, Volume 470, Issue 2, pp 622-625
Date: 15 Sep 2011

Case Report: Floating-clavicle from the 17th Century: The Oldest Case?

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Abstract

Background

Dislocation of both ends of the clavicle is a rare traumatic lesion and the mechanism of the lesion is usually related to major trauma. The first case was described in 1831.

Case Description

We present the oldest referenced case of this alteration. The skeleton studied belonged to an old woman buried inside the Sant Pere de Madrona Church in Berga (Barcelona/Spain) and its dating indicated it corresponded to the end of the 17th century. There was a pseudarthrosis between the clavicle and coracoid ligament; when the bones were reconstructed by pseudarthrosis both ends of the clavicle appeared dislocated.

Literature Review

Bipolar dislocation of both ends of the clavicle, or “floating-clavicle”, is a rare injury. Since 1831 when this type of injury was first reported, approximately 40 cases have been published. No archaeological case has been published.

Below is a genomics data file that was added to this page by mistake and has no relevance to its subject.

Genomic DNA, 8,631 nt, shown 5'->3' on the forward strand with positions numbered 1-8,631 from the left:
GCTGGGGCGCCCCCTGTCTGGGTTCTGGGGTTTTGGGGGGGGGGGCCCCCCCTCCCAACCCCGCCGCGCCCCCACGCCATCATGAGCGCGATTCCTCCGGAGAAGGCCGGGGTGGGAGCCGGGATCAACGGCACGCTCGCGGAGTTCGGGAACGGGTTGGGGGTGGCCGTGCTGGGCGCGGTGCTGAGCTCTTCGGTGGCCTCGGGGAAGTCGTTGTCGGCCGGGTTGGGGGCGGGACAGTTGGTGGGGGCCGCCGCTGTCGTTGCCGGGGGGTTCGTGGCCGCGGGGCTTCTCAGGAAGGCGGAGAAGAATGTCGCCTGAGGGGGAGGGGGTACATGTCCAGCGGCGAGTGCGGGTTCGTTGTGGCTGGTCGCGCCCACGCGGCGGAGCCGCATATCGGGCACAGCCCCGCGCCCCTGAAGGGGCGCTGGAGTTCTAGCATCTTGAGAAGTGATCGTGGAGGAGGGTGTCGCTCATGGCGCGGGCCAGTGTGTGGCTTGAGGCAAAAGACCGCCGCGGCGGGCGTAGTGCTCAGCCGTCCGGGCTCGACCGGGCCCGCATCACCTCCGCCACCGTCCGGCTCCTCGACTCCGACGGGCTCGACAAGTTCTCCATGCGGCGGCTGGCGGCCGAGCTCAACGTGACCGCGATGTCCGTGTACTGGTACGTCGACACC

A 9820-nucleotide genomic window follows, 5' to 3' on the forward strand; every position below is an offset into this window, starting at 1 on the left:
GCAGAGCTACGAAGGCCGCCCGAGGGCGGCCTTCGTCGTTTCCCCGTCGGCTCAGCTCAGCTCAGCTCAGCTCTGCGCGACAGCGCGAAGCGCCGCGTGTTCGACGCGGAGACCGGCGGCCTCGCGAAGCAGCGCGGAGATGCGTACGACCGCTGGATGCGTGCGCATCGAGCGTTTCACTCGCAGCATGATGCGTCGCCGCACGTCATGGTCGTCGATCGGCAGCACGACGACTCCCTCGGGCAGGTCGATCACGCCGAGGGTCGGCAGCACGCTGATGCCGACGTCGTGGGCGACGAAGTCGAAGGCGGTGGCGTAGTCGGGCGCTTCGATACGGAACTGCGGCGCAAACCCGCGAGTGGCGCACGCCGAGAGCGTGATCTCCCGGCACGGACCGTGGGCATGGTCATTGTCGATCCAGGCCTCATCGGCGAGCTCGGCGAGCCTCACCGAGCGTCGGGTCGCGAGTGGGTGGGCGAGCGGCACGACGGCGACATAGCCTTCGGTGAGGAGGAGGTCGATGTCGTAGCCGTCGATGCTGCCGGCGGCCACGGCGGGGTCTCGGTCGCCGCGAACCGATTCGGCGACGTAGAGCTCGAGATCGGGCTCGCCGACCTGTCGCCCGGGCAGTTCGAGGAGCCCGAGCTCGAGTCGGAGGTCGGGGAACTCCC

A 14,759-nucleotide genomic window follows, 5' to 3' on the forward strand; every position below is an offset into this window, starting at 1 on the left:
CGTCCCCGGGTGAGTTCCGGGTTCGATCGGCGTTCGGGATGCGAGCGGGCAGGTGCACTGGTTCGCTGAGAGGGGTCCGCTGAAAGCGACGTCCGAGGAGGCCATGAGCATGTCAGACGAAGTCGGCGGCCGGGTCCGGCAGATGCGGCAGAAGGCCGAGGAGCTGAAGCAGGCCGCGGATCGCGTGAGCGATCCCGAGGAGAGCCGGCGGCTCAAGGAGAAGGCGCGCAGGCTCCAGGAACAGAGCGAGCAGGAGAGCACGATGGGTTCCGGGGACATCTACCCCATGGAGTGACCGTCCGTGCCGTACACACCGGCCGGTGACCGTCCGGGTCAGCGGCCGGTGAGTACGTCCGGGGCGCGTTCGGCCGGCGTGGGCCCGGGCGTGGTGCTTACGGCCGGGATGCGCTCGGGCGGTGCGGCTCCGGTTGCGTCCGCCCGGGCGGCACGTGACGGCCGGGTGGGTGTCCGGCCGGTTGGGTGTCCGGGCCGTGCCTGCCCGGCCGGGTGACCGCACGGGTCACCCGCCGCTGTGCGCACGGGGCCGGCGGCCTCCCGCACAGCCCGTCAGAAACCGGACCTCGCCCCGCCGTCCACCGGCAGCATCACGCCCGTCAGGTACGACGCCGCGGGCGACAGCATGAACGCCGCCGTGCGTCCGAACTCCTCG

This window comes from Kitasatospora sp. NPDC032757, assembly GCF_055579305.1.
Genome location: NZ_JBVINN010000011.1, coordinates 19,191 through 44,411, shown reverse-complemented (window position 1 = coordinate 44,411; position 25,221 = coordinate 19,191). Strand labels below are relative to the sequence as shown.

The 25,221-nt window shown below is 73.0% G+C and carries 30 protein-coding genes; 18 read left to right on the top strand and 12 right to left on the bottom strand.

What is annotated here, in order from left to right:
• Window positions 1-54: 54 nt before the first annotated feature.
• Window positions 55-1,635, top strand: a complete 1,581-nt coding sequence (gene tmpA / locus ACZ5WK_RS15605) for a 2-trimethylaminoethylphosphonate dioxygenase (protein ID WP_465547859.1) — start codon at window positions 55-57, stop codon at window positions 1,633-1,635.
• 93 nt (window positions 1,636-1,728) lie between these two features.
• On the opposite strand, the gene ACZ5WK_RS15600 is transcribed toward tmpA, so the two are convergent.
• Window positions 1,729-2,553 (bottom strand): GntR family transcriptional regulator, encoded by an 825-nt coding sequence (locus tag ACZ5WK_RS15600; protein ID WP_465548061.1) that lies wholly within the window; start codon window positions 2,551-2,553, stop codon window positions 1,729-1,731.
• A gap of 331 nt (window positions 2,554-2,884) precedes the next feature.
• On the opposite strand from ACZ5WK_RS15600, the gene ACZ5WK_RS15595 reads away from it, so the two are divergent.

Clinical Relevance

Despite experiencing bipolar dislocation of both ends of the clavicle, or floating-clavicle, it is possible to have acceptable function of the arm as suggested by the anthropologic parameters analyzed here. The head of the humerus of the affected shoulder shows no abnormalities and the contralateral glenoid cavity shows severe osteochondritis of the anteroinferior side.

One or more of the authors (AM, AI) has received funding from the Spanish Ministerio de Educación y Ciencia and from the Generalitat of Catalunya.
All ICMJE Conflict of Interest Forms for authors and Clinical Orthopaedics and Related Research editors and board members are on file with the publication and can be viewed on request.
Each author certifies that he or she, or a member of their immediate family, has no commercial associations (eg, consultancies, stock ownership, equity interest, patent/licensing arrangements, etc) that might pose a conflict of interest in connection with the submitted article.
Each author certifies that his or her institution approved or waived approval for the reporting of this case and that all investigations were conducted in conformity with ethical principles of research.
The work was performed at the Unitat d’Antropologia Biològica. Dept. Biologia Animal, Biologia Vegetal i Ecologia. Universitat Autònoma de Barcelona, Spain.